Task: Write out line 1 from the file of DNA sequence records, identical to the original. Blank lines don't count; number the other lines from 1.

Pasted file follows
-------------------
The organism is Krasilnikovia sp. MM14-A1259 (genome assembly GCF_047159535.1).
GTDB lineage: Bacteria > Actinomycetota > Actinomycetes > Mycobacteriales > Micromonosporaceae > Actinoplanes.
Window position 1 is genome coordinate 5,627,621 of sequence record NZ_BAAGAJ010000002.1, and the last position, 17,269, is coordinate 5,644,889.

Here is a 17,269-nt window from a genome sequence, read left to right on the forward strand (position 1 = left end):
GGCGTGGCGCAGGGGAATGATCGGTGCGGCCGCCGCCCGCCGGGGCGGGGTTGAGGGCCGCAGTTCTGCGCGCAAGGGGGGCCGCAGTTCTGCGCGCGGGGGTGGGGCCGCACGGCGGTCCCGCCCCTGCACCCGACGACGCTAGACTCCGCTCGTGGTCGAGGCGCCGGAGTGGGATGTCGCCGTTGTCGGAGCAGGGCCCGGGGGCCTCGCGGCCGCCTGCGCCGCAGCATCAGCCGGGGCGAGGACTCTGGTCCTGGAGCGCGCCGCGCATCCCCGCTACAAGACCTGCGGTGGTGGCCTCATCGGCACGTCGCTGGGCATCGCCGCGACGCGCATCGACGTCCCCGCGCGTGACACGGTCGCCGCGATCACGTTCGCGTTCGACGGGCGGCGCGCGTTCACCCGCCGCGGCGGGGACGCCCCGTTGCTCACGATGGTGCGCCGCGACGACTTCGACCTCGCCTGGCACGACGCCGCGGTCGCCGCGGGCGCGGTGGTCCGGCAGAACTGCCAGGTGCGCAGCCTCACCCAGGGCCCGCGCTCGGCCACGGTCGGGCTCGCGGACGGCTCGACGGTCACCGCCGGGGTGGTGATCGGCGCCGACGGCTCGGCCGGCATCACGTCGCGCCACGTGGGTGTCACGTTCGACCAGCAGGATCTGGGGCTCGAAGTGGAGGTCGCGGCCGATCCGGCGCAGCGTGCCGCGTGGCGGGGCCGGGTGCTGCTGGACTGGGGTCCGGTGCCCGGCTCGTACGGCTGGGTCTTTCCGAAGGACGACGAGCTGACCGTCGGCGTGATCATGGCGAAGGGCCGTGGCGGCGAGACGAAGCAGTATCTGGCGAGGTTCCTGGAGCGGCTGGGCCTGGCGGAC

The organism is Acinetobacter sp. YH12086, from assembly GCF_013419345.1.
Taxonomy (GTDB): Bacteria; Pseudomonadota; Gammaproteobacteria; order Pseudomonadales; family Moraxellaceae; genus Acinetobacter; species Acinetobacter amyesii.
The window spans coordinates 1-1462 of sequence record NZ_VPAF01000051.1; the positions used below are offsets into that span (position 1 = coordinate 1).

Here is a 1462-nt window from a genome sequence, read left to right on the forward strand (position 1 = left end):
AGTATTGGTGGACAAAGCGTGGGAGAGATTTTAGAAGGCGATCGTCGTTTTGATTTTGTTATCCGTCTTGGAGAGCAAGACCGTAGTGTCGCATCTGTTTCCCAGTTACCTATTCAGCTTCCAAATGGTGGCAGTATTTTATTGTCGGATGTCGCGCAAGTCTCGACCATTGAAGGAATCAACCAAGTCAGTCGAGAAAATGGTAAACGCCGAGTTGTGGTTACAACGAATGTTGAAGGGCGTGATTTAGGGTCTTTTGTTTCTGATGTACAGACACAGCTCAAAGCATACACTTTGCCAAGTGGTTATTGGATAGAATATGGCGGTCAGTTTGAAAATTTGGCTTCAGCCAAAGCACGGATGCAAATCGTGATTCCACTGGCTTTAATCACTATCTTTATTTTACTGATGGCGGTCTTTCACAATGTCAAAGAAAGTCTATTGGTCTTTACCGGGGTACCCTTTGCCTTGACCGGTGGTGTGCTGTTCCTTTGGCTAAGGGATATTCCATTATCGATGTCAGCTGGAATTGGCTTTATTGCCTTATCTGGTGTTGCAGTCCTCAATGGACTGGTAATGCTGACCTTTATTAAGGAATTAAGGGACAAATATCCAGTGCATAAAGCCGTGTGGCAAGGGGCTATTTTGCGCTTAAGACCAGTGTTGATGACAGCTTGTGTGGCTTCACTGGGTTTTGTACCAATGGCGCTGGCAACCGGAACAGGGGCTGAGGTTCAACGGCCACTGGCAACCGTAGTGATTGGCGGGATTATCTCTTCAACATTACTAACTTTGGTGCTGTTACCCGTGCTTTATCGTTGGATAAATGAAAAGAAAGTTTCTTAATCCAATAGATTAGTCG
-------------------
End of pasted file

The organism is Krasilnikovia sp. MM14-A1259 (genome assembly GCF_047159535.1).